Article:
*Rumblings, Musings, Opinions*
1. Penguins head coach Mike Johnston is a coach that looks to be overwhelmed right now and quite surprised at what’s transpiring with this hockey club in that his message just isn’t getting through.
Johnston is a believer and rightfully so that it’s not always about the scoreboard but it’s about whether you’re playing the right way. There was a sequence in the second period of last night’s game when the Penguins started breaking down defensively and Johnston is shown on a couple occasions trying to fire up his team and there was no response what so ever from the players and it looked like he was talking to a block wall.
As others have said, the Penguins are a group that feels one Stanley Cup made them entitled and it started long ago with everyone in the organization always telling them how good they are.
Mike Johnston has his flaws, especially systematic wise that’s we’ve gone over the last couple weeks, but he was also setup with a roster that management thinks is much better than it is, leading to what’s going to be Stanley Cup or bust type expectations this spring from those who sign his check.
The Penguins winning a round and being competitive in round 2 but still losing to let’s say the Rangers, I’d still chalk that up as a success for this group.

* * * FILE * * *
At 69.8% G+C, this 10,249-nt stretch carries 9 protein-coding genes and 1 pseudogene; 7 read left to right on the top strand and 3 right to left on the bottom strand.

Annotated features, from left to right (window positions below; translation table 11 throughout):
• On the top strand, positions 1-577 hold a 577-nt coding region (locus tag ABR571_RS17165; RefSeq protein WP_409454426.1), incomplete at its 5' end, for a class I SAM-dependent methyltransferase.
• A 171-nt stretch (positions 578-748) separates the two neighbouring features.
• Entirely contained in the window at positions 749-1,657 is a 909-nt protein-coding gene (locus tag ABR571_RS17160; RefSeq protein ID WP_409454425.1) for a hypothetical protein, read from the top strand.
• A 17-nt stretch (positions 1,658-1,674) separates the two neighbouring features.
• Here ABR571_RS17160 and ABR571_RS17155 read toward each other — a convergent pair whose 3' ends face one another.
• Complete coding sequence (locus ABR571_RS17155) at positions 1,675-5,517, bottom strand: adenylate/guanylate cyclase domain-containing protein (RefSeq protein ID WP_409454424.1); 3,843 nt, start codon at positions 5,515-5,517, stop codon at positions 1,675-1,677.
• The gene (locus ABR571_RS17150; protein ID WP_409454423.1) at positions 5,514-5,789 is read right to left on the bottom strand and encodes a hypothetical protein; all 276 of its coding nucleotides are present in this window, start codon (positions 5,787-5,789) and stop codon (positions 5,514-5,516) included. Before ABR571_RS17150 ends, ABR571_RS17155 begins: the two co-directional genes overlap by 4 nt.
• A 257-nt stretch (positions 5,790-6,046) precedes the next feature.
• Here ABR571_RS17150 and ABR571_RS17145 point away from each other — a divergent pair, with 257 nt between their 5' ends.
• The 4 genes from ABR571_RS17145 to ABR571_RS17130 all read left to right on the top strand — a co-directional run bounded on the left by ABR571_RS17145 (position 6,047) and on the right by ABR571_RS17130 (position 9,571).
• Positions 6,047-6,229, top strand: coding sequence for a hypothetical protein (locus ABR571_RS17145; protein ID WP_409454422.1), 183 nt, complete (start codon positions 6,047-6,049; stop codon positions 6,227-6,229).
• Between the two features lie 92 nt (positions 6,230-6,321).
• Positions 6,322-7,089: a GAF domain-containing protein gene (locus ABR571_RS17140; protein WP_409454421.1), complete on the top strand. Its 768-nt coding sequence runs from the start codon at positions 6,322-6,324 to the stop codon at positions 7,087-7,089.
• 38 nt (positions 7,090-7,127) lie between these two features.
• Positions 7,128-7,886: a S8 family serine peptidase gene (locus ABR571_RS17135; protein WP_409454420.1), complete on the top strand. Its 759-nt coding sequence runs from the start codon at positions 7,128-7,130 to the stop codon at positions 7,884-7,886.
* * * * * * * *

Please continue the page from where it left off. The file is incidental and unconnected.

However, because management and ownership have tagged this club with Stanley Cup expectations and David Morehouse made that bright and clear last spring, it’s only right to evaluate them that way, and evaluating them in that matter — this is a sinking ship.
To complicate matters for Johnston and his staff of late, the General Manager and one of the assistant General Managers having a such a big presence in the room and pulling players to the side before and after games during what is normally a coaches time with his team, has led to the coaching staff also feeling undermined.
There’s just not a good combination going on right now. I was very critical of Ray Shero late last season but one thing he did was stay out of the way when it came to stuff like that.
At the root of the Penguins problems, though, is whether this core group is coachable?
Last season Dan Bylsma tried to change and go from being a players coach to a demanding coach with more extensive meetings that players told Ray Shero in exit meetings after the Bruins series that they needed more of.
Suddenly last season wasn’t fun enough for them.
Now Johnston who is looked at by some around the game as a “teacher” type of coach and why he’s probably more suited for a rebuilding team, comes in and there’s whispers that players are disgruntled due to their still being too many meetings/instruction and over-extended stays in cities after games as the Penguins no longer leave all the time right after games like before.